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12-05-2004
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I believe that certain frms of fashion such as couture, embriodery work, even hand tailoring can be considered fine art. The fact that these things are done by hand are one thing but the outcome can be simply amazing. Yes there is a huge degree of skill needed and the end result has to be functional to some degree, but i say these things can be works of art. Manipulating fabric, surface design, draping, pattern making- some people can do these things and others are pure genius at it. I am fashion designer and I have seen things that i could never in a million years do. Just take a look at couture from the last century and if you do not see art anywhere you must be blind.

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15-05-2004
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Quote:
Originally posted by Orochian@May 6th, 2004 - 2:26 pm
You're a funny guy. You asked for me to draw a line in a theoretical issue as a trained and practicing architect, and you actually expected me not to draw from my training in my explanation?

But clearly you're not getting the key difference between an ornament, a superficial form of sculptural practice with cues and shapes taken referentially, such as a lion shower head (or a French dormer window, or a Corinthian column), and the result of conscious, original design, with forms derived specifically from the subject's role and function.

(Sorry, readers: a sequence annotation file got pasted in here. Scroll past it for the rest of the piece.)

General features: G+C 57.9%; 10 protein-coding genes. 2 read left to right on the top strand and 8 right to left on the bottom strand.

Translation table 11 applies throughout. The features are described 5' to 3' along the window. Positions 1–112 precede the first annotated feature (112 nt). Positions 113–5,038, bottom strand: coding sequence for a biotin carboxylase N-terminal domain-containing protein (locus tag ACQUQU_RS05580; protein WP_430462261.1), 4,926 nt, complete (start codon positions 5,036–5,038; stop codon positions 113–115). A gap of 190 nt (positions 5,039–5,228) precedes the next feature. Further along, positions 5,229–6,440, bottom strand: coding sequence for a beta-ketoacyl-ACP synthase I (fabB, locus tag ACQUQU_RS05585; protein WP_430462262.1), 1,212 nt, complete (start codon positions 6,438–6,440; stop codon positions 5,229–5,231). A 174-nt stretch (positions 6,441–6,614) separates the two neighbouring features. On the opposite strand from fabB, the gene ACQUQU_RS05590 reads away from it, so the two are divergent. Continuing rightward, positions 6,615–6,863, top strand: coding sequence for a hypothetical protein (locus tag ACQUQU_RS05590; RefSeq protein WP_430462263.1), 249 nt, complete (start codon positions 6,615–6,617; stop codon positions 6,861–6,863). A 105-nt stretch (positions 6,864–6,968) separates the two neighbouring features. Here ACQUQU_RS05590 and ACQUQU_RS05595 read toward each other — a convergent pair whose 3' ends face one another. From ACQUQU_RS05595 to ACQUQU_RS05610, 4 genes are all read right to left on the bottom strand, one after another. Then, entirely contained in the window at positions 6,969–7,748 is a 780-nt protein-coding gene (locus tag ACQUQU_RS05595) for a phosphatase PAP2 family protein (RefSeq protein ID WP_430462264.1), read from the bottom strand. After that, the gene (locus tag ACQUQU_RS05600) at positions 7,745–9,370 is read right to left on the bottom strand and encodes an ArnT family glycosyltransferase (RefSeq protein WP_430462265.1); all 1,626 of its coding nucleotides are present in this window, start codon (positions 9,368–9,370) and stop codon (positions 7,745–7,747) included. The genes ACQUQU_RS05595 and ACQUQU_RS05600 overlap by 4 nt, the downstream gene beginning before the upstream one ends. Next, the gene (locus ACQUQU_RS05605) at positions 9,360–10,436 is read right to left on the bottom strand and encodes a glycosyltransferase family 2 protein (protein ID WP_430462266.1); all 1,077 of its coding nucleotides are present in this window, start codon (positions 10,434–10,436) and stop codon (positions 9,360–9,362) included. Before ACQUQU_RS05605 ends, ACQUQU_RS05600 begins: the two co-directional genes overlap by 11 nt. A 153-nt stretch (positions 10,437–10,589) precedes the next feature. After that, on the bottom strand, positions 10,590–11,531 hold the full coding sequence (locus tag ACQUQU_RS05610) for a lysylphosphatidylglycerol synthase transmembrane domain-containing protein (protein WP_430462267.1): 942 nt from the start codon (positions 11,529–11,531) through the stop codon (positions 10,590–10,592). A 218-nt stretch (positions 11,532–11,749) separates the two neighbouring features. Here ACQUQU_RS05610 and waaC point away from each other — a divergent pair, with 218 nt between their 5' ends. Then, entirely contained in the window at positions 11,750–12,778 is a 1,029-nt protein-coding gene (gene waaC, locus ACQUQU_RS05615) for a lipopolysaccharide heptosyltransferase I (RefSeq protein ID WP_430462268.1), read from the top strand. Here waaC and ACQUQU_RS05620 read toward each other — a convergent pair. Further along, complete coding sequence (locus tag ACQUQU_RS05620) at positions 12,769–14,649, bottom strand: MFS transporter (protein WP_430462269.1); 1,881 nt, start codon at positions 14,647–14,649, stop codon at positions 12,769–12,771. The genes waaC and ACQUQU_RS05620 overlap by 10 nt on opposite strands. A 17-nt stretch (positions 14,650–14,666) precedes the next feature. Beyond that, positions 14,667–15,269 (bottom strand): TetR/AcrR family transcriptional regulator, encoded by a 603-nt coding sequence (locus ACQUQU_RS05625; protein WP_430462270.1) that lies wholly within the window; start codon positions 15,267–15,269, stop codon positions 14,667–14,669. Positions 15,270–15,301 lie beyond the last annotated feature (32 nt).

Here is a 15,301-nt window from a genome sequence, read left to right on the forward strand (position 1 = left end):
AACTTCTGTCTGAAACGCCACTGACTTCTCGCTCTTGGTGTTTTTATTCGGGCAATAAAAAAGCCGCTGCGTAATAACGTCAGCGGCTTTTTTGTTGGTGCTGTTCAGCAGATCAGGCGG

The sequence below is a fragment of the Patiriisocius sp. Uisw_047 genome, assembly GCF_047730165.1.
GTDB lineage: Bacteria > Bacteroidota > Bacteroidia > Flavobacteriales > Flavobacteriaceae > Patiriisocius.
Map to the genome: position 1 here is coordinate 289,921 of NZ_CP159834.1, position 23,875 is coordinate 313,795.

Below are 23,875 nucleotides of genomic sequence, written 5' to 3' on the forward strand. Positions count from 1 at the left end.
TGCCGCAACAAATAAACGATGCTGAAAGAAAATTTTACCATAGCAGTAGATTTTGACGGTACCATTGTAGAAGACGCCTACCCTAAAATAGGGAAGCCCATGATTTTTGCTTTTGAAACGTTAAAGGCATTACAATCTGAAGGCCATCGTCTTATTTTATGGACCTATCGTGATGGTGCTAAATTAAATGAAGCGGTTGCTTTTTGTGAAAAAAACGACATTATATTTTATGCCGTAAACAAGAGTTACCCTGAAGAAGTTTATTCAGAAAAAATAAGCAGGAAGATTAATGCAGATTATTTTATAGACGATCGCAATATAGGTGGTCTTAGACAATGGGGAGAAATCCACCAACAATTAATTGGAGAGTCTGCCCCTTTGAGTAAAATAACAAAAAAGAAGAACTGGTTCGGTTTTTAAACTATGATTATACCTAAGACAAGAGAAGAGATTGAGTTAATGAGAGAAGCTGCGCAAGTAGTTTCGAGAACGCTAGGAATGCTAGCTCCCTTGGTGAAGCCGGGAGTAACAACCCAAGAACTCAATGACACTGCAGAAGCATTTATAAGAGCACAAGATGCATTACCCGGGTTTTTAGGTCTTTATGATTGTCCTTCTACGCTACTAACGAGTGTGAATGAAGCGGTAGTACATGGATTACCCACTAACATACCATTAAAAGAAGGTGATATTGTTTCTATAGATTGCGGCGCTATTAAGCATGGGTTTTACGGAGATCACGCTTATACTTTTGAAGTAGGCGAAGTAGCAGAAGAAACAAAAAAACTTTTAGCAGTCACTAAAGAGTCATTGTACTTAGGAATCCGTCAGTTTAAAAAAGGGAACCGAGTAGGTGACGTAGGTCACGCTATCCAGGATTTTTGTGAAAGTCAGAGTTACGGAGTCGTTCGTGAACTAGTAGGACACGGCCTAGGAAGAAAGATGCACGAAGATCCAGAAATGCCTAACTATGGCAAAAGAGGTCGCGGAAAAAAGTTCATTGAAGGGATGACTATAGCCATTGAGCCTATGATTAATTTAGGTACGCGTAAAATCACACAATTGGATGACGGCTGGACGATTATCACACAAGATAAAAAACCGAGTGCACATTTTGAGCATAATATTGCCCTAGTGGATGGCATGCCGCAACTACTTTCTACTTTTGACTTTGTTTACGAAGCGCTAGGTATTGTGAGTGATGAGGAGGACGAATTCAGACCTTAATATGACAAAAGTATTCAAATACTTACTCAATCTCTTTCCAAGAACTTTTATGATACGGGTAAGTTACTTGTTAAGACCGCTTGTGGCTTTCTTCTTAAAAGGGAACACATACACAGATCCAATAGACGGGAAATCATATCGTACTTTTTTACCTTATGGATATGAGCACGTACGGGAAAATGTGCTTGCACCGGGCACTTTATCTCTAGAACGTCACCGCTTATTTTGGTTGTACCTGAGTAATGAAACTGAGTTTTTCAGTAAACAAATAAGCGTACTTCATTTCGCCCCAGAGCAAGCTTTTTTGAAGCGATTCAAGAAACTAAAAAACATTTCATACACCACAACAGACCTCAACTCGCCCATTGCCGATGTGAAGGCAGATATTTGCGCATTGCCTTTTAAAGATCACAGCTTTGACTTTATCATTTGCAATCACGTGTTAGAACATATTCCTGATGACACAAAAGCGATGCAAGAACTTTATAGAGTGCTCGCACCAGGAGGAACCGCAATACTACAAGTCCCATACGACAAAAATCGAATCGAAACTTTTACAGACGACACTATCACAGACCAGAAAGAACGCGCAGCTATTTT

quite the contrary, i think that your training and practice as an architect has limited your view on the artfulness of many different aspects of life ....my point is that when objects (including garments) are designed not for their function but purely for their artfulness and aesthetic and happen to have a function (a verdura gold bracelet that has a watch charm...a watch which happens to actually function as a real time piece)...they do fall under the umbrella of art. we're not talking about embellishing something functional with ornamentation or adorning it with other objets d'art; we're talking about things thought up for no other reason than their appearance and then trying to bring those into the real world.

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03-07-2005
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What is art?
Again, answer however you like...

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03-07-2005
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Its a way to express yourself. To tell things you cant in other aspects of life.

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03-07-2005